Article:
‘Small Animals’ by Alison Moore

I first came across Alison Moore in another Nightjar chapbook, ‘When the Door Closed, It Was Dark’ and I’ve been a fan ever since. Having said that, for full disclosure, I should perhaps own up to the fact that the one time I was given a shortlist to judge anonymously that included one of her stories, I somehow managed to pass it over altogether in the year before she was shortlisted for the Booker. The moral is, don’t ask me to judge your competition.
‘Small Animals’ is the story of friends Heather and Marilyn going to visit a third woman, Kath, who lives in a house built into the rock with a sheer cliff edge up one side of the road and a sheer drop on the other. Heather is a child psychologist, and it turns out that Kath has a troubled child, Nina, who seems to have been behaving disruptively.  Heather suspects that Kath has invited her there to assess Nina. However, what actually turns out is far more sinister and a hell of a lot weirder.
In the world of Alison Moore, everything would be fine were it not for that brooding sense of unease that pervades everything. The power of her writing, I think, comes from the fact that there is a lot of bad stuff going on, but it’s going on out of shot: to the side of the action or even after the action finishes. It’s left to the reader to fill in the gaps, if they dare.

First published in 2012 as a Nightjar Press chapbook and included in The Pre-War House and Other Stories, Salt 2013

‘Small Animals’ by Alison Moore

‘Who’s Nina?’ Asked Heather.
‘Nina,’ said Marilyn, shattering the nut’s thin shell, catching the pieces in her hand and tidying them back into the bowl, ‘is Kath’s daughter.’ She ran her eyes around the room – the walls, the sideboard, the shelves – looking, thought Heather, for a photo, but not finding one. ‘She’s five,’ said Marilyn. ‘She’s the spit of Kath.’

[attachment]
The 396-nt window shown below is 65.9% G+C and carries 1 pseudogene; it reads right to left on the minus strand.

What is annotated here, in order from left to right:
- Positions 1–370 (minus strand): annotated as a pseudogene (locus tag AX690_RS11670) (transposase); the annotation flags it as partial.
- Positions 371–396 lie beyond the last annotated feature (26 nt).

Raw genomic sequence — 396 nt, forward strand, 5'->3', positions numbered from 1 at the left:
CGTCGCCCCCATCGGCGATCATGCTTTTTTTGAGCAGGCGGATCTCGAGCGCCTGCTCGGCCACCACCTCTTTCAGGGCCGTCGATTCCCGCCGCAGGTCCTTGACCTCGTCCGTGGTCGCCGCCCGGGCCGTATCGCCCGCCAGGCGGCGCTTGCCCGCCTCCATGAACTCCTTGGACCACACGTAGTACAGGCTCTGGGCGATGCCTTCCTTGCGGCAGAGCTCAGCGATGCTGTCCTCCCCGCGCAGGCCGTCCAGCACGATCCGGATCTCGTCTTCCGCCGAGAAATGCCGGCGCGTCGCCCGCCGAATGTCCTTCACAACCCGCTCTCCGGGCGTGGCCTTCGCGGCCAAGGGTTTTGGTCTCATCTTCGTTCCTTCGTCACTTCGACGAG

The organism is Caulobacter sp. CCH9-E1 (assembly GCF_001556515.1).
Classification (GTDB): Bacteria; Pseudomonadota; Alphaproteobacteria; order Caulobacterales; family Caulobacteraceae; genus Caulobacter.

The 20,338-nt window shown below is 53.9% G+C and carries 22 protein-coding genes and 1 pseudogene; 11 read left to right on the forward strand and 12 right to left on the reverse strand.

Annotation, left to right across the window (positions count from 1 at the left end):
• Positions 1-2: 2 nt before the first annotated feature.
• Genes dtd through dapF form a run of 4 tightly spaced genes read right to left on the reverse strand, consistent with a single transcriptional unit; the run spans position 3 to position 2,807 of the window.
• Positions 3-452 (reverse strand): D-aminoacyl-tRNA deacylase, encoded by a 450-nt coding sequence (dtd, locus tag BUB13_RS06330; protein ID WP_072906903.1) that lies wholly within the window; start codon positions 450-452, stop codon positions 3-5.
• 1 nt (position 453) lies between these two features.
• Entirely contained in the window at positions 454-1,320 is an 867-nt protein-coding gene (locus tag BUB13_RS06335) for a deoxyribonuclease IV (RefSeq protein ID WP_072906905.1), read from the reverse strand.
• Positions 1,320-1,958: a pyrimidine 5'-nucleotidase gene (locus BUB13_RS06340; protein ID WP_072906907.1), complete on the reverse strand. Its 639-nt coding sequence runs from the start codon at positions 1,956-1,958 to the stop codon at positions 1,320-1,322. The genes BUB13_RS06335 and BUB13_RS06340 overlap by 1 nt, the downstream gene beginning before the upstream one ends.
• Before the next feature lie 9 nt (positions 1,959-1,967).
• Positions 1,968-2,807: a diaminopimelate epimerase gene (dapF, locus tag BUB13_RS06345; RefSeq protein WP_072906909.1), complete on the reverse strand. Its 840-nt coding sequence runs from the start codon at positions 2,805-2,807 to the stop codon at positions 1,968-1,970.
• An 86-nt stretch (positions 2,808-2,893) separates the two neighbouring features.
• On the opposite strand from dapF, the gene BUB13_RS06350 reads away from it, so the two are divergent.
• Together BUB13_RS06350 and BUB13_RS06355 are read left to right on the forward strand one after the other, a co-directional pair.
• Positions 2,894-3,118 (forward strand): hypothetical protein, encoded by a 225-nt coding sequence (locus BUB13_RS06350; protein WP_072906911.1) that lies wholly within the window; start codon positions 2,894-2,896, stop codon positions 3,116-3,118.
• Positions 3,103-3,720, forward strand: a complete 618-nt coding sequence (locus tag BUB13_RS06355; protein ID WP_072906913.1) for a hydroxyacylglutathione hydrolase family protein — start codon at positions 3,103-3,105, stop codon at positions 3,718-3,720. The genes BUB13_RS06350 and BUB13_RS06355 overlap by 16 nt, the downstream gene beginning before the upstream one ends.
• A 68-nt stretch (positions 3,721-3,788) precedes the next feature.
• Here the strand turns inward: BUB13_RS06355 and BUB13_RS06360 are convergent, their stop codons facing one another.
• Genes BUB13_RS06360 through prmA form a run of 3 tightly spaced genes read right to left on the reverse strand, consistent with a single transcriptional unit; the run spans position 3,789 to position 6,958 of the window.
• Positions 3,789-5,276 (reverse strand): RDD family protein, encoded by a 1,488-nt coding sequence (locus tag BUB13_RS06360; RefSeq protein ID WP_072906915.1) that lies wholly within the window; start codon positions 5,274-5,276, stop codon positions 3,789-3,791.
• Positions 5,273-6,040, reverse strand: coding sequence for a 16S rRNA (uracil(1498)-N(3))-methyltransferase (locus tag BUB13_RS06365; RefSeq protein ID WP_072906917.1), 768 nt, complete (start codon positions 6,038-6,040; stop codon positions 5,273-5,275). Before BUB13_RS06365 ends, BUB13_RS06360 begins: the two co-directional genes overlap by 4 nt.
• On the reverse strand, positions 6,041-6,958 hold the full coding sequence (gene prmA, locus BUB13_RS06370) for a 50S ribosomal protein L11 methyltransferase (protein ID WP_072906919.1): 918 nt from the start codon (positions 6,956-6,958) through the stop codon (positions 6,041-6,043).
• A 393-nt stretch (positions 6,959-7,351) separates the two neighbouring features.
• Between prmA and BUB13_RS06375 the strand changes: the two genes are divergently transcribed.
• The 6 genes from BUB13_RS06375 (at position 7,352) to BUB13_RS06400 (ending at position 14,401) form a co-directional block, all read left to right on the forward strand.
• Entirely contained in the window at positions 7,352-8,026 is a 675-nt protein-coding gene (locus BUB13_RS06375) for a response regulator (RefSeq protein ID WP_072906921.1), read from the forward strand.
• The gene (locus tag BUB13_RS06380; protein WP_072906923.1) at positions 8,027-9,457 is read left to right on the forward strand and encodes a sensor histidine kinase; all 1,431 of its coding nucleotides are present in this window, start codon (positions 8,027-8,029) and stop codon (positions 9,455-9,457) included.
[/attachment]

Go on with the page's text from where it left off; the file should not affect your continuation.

Alison Moore broke out with her wonderful novel The Lighthouse, an unsettling, minimal exploration of unease and longing, followed by Death and the Seaside, its equally off-beat sibling. It will be no breach of confidence to say she has been shepherded to her success by Nicholas Royle, commissioning editor at Salt, and the mind behind Nightjar Press – himself the king of haunting brevity in his own short stories, collected in such books as Ornithology and Dummy, as well as novels such as Antwerp and First Novel. I see his influence at work, but that is not to denigrate in any way Moore’s innate skill and talent. Her story ‘Late’ (which also appears in The Pre-War House and Other Stories) is perfection; in its febrile interiority it feels, to me, like a mixture of Guy de Maupassant and Joyce Carol Oates, with an ending that’s an emotional gut-punch. But, for all that, her masterwork, for me, is ‘Small Animals’ in which two women visit a child and imperceptibly growing unease rises to a disturbing, head-spinning revelation.

First published as a chapbook by Nightjar Press 2012; collected in The Pre-War House and Other Stories, Salt 2013

‘Eastmouth’ by Alison Moore

Alison Moore’s stories inhabit a corner of the UK akin to Shirley Jackson‘s and Kit Reed’s own backyard, with their quiet horrors building up until you choke on them, silently, afraid to make a fuss. Eastmouth in particular looks into the mundane horror of meeting your partner’s parents, and the particular pull one’s hometown can have.

First published in The Spectral Book of Horror Stories, Spectral Press, 2014. Included in Best British Short Stories 2015, Salt, 2015